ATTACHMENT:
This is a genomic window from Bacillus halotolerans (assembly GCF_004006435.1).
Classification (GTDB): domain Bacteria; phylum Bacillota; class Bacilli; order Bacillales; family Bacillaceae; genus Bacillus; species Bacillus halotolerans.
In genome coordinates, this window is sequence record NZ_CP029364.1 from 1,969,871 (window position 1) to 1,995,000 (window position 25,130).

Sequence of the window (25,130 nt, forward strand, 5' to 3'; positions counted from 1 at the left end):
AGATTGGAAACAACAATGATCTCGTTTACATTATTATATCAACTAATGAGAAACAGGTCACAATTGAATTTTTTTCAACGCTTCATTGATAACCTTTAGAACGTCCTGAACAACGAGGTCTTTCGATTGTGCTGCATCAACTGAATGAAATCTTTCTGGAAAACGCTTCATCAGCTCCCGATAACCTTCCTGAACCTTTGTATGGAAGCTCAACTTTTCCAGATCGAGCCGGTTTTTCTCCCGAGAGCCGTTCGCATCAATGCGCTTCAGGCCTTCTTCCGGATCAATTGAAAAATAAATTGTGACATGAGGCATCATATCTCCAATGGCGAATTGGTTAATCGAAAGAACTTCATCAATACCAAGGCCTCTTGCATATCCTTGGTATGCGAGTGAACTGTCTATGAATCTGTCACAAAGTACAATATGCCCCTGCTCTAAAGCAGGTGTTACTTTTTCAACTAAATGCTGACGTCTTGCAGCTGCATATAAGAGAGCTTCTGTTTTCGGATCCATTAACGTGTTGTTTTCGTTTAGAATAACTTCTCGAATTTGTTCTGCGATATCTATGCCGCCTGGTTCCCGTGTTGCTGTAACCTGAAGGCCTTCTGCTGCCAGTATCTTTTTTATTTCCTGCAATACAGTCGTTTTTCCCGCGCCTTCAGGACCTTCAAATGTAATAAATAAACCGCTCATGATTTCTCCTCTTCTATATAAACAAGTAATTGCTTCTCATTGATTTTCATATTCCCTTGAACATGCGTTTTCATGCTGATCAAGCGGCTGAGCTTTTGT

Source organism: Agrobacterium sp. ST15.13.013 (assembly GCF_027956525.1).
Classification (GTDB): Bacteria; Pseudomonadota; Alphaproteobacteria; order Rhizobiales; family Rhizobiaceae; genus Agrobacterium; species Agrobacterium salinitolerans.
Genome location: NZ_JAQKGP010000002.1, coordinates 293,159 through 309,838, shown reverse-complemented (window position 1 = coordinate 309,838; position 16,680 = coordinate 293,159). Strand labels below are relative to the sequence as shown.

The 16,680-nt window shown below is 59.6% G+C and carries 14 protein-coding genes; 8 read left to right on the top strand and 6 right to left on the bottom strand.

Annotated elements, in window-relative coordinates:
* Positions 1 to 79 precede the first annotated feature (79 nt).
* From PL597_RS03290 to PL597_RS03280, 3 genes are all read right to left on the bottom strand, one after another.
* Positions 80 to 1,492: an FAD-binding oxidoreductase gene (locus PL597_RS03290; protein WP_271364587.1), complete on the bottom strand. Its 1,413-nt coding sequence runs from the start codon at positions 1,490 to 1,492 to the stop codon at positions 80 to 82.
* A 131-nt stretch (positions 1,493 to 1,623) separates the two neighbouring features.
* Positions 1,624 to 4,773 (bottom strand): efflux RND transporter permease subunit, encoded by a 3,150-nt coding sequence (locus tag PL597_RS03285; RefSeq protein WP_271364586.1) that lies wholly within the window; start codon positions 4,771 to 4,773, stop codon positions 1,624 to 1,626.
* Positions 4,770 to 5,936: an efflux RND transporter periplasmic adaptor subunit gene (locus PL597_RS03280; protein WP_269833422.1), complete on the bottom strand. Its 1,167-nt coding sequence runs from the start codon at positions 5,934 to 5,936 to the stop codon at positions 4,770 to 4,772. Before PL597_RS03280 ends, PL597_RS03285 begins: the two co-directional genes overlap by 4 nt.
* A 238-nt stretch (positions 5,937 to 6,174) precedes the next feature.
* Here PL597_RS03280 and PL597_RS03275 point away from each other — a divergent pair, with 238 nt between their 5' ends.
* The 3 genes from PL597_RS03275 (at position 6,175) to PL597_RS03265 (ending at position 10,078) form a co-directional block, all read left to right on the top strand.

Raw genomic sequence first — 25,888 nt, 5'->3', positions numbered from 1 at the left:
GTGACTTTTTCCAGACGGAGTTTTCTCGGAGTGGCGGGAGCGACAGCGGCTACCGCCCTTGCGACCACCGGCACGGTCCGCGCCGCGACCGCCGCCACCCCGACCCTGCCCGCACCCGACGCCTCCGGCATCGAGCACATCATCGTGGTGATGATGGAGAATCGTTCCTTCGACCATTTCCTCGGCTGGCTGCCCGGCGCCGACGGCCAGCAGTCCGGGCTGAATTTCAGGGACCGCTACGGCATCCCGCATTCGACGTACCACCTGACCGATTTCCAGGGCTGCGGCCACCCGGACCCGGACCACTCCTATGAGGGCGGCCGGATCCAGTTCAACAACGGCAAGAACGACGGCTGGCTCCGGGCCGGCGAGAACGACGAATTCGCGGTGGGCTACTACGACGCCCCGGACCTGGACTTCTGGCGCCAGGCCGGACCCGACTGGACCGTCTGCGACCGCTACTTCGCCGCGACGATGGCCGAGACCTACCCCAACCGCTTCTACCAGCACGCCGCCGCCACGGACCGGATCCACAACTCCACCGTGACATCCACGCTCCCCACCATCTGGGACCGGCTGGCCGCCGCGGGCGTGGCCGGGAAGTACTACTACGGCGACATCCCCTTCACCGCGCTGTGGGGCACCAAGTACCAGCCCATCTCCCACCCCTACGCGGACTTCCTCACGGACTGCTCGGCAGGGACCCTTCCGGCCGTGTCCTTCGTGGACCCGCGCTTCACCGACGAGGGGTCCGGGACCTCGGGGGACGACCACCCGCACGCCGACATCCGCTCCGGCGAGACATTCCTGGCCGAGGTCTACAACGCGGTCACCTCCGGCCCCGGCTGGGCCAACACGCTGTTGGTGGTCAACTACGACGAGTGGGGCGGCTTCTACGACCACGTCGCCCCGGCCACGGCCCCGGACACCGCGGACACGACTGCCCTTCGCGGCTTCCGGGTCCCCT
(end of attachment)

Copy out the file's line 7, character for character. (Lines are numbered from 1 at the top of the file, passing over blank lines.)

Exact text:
Classification (GTDB): Bacteria; Pseudomonadota; Alphaproteobacteria; order Rhizobiales; family Rhizobiaceae; genus Agrobacterium; species Agrobacterium salinitolerans.